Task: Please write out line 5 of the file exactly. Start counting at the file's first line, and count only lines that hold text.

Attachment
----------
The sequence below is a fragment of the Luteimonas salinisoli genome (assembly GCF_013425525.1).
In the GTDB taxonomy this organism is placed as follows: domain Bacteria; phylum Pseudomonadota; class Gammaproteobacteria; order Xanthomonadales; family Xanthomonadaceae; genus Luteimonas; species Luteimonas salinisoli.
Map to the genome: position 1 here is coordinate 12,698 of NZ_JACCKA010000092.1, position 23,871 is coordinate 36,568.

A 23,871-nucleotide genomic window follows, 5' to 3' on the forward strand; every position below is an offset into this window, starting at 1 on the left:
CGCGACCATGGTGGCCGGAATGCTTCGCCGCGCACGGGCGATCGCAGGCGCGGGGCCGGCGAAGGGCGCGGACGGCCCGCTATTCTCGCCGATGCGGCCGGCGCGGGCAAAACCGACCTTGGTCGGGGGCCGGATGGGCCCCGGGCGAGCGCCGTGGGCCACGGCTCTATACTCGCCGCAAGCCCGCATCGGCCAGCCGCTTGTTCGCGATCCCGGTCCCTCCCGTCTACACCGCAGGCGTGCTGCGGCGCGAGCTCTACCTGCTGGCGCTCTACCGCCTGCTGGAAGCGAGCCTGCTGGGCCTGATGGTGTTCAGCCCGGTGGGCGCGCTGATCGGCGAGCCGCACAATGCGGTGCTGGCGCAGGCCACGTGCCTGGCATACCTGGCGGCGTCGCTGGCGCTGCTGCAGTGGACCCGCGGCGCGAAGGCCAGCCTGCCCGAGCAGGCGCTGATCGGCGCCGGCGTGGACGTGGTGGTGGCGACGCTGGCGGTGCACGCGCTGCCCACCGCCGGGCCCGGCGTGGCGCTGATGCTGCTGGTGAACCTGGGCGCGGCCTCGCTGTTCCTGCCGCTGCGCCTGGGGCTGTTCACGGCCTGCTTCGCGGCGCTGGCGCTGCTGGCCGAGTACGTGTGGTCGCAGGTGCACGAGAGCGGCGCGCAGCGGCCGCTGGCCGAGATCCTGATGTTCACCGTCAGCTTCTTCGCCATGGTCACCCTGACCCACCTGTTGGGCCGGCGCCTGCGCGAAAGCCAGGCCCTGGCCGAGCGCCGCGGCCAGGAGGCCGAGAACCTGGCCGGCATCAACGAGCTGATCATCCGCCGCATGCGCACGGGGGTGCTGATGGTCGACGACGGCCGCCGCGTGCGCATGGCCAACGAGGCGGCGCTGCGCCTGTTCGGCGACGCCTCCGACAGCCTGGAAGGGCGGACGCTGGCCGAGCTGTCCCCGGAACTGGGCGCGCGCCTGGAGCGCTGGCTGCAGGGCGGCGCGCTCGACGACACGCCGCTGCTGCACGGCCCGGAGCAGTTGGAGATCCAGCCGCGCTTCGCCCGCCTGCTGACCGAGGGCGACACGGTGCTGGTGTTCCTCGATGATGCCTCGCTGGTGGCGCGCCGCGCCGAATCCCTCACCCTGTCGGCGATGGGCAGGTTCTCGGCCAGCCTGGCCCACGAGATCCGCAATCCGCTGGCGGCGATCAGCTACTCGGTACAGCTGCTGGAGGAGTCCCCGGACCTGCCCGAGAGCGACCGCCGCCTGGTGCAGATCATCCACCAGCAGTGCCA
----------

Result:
CGCGACCATGGTGGCCGGAATGCTTCGCCGCGCACGGGCGATCGCAGGCGCGGGGCCGGCGAAGGGCGCGGACGGCCCGCTATTCTCGCCGATGCGGCCGGCGCGGGCAAAACCGACCTTGGTCGGGGGCCGGATGGGCCCCGGGCGAGCGCCGTGGGCCACGGCTCTATACTCGCCGCAAGCCCGCATCGGCCAGCCGCTTGTTCGCGATCCCGGTCCCTCCCGTCTACACCGCAGGCGTGCTGCGGCGCGAGCTCTACCTGCTGGCGCTCTACCGCCTGCTGGAAGCGAGCCTGCTGGGCCTGATGGTGTTCAGCCCGGTGGGCGCGCTGATCGGCGAGCCGCACAATGCGGTGCTGGCGCAGGCCACGTGCCTGGCATACCTGGCGGCGTCGCTGGCGCTGCTGCAGTGGACCCGCGGCGCGAAGGCCAGCCTGCCCGAGCAGGCGCTGATCGGCGCCGGCGTGGACGTGGTGGTGGCGACGCTGGCGGTGCACGCGCTGCCCACCGCCGGGCCCGGCGTGGCGCTGATGCTGCTGGTGAACCTGGGCGCGGCCTCGCTGTTCCTGCCGCTGCGCCTGGGGCTGTTCACGGCCTGCTTCGCGGCGCTGGCGCTGCTGGCCGAGTACGTGTGGTCGCAGGTGCACGAGAGCGGCGCGCAGCGGCCGCTGGCCGAGATCCTGATGTTCACCGTCAGCTTCTTCGCCATGGTCACCCTGACCCACCTGTTGGGCCGGCGCCTGCGCGAAAGCCAGGCCCTGGCCGAGCGCCGCGGCCAGGAGGCCGAGAACCTGGCCGGCATCAACGAGCTGATCATCCGCCGCATGCGCACGGGGGTGCTGATGGTCGACGACGGCCGCCGCGTGCGCATGGCCAACGAGGCGGCGCTGCGCCTGTTCGGCGACGCCTCCGACAGCCTGGAAGGGCGGACGCTGGCCGAGCTGTCCCCGGAACTGGGCGCGCGCCTGGAGCGCTGGCTGCAGGGCGGCGCGCTCGACGACACGCCGCTGCTGCACGGCCCGGAGCAGTTGGAGATCCAGCCGCGCTTCGCCCGCCTGCTGACCGAGGGCGACACGGTGCTGGTGTTCCTCGATGATGCCTCGCTGGTGGCGCGCCGCGCCGAATCCCTCACCCTGTCGGCGATGGGCAGGTTCTCGGCCAGCCTGGCCCACGAGATCCGCAATCCGCTGGCGGCGATCAGCTACTCGGTACAGCTGCTGGAGGAGTCCCCGGACCTGCCCGAGAGCGACCGCCGCCTGGTGCAGATCATCCACCAGCAGTGCCA